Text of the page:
"The Menominee tribe of Wisconsin has sustainably harvested its woods for nearly 170 years, providing a model for foresters worldwide. Amid climate change and other threats to the forest, the tribe continues to follow a traditional code: Let the healthy trees keep growing."
"Mike Lohrengel looks up in awe at trees he has known for 30 years. “This is one of the most beautiful places I know. This forest has it all: the most species, the most diversity. Many trees I know individually. Look at this one behind us. It’s got a split way up there. I’ll never forget that tree till I die.”
It is a love affair, for sure. But Lohrengel is no tree-hugger, out to preserve a special, pristine place. He is a timber harvest administrator, overseeing logging in one of the most remarkable working forests in the United States — nearly a quarter-million acres of trees that occupy almost the entire Menominee Indian Reservation in northern Wisconsin.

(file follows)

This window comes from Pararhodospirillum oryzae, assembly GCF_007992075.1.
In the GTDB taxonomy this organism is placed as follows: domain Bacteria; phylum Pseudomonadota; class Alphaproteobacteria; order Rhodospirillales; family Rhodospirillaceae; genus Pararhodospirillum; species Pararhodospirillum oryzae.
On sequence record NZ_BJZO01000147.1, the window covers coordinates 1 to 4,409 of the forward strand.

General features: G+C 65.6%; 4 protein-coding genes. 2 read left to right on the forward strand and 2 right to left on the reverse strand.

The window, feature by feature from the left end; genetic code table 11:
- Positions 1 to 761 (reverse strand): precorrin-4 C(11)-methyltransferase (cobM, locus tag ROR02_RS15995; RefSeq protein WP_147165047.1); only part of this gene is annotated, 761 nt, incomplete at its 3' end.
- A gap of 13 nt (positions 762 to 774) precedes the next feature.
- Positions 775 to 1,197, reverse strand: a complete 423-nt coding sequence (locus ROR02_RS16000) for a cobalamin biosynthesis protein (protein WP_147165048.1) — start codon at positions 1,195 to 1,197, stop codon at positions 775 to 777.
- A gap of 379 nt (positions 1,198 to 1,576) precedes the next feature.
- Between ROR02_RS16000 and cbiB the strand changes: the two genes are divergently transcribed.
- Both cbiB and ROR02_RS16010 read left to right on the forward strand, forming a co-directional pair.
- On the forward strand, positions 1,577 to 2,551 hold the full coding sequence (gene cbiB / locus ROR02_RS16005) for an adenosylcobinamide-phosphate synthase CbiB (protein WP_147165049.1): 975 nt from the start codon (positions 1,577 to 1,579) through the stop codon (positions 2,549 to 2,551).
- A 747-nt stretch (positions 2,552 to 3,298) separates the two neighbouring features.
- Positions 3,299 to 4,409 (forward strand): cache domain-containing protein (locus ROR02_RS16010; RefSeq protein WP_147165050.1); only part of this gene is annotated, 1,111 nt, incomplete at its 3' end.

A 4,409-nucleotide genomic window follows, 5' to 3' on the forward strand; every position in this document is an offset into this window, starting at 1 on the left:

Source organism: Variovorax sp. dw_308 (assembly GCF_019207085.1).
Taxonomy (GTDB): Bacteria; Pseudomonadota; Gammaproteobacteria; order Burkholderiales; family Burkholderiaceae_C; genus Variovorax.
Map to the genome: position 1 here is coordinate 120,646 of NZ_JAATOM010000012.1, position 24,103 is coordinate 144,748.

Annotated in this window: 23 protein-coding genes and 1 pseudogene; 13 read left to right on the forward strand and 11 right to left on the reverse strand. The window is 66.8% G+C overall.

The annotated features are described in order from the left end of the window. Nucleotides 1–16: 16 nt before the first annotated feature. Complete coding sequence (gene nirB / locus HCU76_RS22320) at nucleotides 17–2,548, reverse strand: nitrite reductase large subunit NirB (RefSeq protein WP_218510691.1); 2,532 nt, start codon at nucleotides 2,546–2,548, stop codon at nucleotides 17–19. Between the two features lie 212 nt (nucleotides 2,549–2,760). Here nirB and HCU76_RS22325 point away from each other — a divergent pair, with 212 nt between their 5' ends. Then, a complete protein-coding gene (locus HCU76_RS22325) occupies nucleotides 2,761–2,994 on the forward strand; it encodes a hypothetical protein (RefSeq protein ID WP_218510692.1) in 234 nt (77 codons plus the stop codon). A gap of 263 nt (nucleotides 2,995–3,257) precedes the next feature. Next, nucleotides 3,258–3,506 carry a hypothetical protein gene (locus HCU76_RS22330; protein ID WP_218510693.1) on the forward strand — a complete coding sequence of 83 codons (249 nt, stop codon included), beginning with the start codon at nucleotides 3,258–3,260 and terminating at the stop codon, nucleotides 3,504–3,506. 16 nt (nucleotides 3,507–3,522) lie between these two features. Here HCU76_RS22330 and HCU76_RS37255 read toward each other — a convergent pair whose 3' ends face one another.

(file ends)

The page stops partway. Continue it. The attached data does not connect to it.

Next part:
“The forest looks pristine,” he says, as a flurry of snow falls through the open canopy. “These big maples and basswoods are around 150 years old. But we have been logging here for over a century, and we still have more trees than when we started.” In June, the tribe’s forestry officials began exploring the potential for selling the carbon accumulating in the forest on the U.S.’s growing market for carbon-offset credits. "